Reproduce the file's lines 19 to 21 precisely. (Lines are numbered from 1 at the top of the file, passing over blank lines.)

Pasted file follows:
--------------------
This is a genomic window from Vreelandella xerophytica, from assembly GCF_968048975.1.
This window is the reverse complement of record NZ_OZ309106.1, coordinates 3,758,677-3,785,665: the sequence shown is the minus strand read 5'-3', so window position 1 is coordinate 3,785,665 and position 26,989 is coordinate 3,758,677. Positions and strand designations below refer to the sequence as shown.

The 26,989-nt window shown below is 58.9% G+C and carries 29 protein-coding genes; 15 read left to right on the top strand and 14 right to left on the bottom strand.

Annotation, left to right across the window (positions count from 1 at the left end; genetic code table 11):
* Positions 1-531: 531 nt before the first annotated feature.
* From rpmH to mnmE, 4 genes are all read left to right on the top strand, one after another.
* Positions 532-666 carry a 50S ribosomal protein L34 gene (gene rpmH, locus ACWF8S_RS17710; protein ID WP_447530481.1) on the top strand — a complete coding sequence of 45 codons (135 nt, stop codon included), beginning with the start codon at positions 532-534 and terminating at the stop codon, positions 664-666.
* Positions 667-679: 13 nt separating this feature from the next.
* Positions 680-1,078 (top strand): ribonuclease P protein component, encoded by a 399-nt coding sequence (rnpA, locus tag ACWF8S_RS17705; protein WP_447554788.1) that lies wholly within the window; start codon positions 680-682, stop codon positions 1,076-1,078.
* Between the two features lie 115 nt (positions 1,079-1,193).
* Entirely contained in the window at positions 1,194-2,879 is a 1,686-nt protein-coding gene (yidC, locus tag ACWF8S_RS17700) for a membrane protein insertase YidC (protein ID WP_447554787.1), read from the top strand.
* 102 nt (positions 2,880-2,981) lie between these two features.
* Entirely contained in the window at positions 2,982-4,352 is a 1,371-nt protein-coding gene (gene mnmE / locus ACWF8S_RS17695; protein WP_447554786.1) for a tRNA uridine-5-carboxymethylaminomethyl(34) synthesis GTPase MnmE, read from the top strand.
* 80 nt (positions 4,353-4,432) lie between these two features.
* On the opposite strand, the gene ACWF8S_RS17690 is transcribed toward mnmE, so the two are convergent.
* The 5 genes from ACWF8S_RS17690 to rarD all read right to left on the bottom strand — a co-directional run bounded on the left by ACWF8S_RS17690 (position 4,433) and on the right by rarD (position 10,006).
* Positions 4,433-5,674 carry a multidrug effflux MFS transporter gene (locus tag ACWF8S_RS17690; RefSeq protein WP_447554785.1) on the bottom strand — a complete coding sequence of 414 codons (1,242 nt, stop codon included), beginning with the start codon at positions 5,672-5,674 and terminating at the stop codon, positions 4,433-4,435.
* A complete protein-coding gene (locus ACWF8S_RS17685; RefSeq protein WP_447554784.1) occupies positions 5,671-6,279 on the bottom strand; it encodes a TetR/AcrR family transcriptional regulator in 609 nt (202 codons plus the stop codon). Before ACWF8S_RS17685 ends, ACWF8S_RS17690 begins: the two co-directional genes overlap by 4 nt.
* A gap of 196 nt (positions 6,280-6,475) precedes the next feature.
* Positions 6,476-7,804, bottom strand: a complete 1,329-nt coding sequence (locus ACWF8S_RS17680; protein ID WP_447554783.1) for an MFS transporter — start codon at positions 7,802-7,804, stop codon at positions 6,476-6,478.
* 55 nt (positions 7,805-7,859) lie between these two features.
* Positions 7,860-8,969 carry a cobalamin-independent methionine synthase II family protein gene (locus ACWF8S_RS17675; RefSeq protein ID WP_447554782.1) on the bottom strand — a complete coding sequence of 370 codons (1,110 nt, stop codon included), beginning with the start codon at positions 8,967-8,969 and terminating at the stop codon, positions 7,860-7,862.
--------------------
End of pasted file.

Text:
* A gap of 196 nt (positions 6,280-6,475) precedes the next feature.
* Positions 6,476-7,804, bottom strand: a complete 1,329-nt coding sequence (locus ACWF8S_RS17680; protein ID WP_447554783.1) for an MFS transporter — start codon at positions 7,802-7,804, stop codon at positions 6,476-6,478.
* 55 nt (positions 7,805-7,859) lie between these two features.